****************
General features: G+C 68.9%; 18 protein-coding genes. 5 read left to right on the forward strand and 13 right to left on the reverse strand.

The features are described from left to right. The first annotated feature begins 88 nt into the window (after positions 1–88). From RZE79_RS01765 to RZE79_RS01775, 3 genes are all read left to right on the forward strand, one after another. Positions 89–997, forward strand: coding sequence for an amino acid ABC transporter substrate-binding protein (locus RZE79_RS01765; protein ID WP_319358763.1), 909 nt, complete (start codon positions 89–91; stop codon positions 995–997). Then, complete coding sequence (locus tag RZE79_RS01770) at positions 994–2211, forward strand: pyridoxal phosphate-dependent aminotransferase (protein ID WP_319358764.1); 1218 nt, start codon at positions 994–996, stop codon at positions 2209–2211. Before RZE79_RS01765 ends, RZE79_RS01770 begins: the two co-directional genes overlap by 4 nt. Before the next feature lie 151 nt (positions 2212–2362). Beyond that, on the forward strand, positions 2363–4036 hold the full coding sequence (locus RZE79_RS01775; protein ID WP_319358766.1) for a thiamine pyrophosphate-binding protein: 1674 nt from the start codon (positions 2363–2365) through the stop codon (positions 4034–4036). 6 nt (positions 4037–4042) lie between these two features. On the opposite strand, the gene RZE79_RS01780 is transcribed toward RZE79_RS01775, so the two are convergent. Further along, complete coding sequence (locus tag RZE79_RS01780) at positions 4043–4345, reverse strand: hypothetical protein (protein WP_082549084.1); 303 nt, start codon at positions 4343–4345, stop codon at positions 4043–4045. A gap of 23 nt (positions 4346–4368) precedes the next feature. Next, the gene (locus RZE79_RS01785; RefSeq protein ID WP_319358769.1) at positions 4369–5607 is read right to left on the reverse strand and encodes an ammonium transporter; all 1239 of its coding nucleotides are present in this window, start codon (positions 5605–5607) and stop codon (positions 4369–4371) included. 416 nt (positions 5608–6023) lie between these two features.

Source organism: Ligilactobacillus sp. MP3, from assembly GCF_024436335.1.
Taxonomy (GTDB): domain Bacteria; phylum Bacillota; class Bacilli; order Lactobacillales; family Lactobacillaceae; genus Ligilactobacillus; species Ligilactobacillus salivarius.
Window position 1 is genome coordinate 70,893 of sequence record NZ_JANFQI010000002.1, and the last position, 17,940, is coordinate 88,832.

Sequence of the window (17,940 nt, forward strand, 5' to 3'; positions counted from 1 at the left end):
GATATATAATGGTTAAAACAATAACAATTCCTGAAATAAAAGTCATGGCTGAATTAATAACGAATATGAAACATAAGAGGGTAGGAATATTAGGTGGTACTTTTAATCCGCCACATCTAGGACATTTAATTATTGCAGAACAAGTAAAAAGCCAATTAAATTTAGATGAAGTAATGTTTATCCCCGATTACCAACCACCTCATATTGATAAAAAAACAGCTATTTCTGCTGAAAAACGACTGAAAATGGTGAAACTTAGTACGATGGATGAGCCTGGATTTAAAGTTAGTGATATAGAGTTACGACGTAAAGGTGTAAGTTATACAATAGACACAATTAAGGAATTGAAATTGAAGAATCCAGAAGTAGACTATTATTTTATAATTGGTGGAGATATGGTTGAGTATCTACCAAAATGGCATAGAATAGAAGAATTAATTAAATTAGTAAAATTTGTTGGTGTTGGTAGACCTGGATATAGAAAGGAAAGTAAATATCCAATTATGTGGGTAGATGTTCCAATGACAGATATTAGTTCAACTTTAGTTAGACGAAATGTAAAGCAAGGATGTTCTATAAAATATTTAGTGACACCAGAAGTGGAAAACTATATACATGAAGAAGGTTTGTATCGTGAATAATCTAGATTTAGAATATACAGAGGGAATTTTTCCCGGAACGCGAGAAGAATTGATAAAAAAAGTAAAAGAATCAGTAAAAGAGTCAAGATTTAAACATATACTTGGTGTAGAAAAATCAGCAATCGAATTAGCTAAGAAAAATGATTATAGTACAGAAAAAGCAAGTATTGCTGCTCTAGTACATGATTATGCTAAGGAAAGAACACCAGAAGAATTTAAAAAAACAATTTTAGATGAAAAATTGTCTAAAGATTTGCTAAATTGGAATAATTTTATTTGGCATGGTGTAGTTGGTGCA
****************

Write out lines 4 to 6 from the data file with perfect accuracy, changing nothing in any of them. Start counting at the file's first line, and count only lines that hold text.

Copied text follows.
Taxonomy (GTDB): domain Bacteria; phylum Bacillota; class Bacilli; order Lactobacillales; family Lactobacillaceae; genus Ligilactobacillus; species Ligilactobacillus salivarius.
Window position 1 is genome coordinate 70,893 of sequence record NZ_JANFQI010000002.1, and the last position, 17,940, is coordinate 88,832.

Sequence of the window (17,940 nt, forward strand, 5' to 3'; positions counted from 1 at the left end):